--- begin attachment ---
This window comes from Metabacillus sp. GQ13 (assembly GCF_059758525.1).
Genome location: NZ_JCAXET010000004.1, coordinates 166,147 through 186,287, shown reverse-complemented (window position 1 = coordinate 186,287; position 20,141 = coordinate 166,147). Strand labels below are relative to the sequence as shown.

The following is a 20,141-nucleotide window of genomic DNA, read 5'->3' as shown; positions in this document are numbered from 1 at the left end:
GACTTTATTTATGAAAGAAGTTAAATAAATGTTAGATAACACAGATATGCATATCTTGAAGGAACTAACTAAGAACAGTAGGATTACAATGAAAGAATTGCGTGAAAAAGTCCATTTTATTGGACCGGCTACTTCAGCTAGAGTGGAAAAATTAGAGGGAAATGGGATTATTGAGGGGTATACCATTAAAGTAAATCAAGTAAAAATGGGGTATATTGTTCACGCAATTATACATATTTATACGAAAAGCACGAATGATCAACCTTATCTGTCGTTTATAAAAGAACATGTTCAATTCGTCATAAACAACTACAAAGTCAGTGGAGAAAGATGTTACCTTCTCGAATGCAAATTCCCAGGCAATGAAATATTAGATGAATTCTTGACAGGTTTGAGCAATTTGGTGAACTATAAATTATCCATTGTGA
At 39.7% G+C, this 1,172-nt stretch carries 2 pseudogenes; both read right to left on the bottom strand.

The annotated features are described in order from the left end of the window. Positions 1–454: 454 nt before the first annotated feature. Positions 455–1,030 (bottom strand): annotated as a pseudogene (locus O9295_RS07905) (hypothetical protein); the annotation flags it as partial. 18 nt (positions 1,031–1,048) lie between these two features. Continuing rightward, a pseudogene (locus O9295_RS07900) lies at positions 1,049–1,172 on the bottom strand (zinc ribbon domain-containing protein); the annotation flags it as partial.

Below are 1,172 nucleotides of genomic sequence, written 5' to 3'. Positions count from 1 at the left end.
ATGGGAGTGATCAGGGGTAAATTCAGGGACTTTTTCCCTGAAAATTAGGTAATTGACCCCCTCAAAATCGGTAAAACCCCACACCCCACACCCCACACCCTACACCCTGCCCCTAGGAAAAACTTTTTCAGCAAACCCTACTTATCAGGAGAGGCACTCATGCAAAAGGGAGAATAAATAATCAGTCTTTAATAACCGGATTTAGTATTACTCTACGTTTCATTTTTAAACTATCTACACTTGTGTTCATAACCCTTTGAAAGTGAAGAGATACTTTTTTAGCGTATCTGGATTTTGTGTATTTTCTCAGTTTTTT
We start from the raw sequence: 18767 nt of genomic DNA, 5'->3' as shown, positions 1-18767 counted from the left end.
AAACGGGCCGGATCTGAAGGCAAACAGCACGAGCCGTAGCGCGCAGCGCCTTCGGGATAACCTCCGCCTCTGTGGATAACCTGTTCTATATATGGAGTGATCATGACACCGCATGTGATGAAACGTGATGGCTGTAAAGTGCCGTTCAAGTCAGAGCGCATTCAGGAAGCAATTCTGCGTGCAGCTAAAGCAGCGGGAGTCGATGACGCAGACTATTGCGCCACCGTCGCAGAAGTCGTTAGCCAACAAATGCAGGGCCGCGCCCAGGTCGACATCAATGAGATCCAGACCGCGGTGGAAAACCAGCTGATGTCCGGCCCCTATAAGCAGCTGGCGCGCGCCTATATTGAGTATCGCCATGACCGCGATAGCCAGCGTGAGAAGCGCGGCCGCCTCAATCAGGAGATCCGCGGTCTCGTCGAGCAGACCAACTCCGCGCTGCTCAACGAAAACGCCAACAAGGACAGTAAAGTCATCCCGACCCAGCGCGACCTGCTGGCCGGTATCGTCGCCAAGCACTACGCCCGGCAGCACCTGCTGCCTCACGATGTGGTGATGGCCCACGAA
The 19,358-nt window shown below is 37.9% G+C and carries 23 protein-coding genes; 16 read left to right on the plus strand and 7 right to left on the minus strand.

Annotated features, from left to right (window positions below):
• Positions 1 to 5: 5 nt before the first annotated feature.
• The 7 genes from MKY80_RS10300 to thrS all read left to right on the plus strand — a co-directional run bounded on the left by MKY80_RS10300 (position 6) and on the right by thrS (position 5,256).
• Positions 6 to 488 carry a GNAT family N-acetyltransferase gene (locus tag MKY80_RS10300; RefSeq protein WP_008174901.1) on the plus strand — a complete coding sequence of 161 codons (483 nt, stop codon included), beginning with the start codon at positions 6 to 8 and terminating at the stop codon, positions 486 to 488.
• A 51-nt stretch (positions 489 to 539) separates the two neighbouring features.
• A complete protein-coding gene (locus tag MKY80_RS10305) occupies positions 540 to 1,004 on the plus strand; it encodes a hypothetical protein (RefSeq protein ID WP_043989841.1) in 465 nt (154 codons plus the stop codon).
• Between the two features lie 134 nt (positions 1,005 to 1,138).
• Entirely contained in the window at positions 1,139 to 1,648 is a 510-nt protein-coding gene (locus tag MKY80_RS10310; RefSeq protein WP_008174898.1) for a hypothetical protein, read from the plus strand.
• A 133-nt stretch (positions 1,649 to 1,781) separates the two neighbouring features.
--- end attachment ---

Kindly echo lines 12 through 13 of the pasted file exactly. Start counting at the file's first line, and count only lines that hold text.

Annotated features, from left to right (window positions below):
• Positions 1 to 5: 5 nt before the first annotated feature.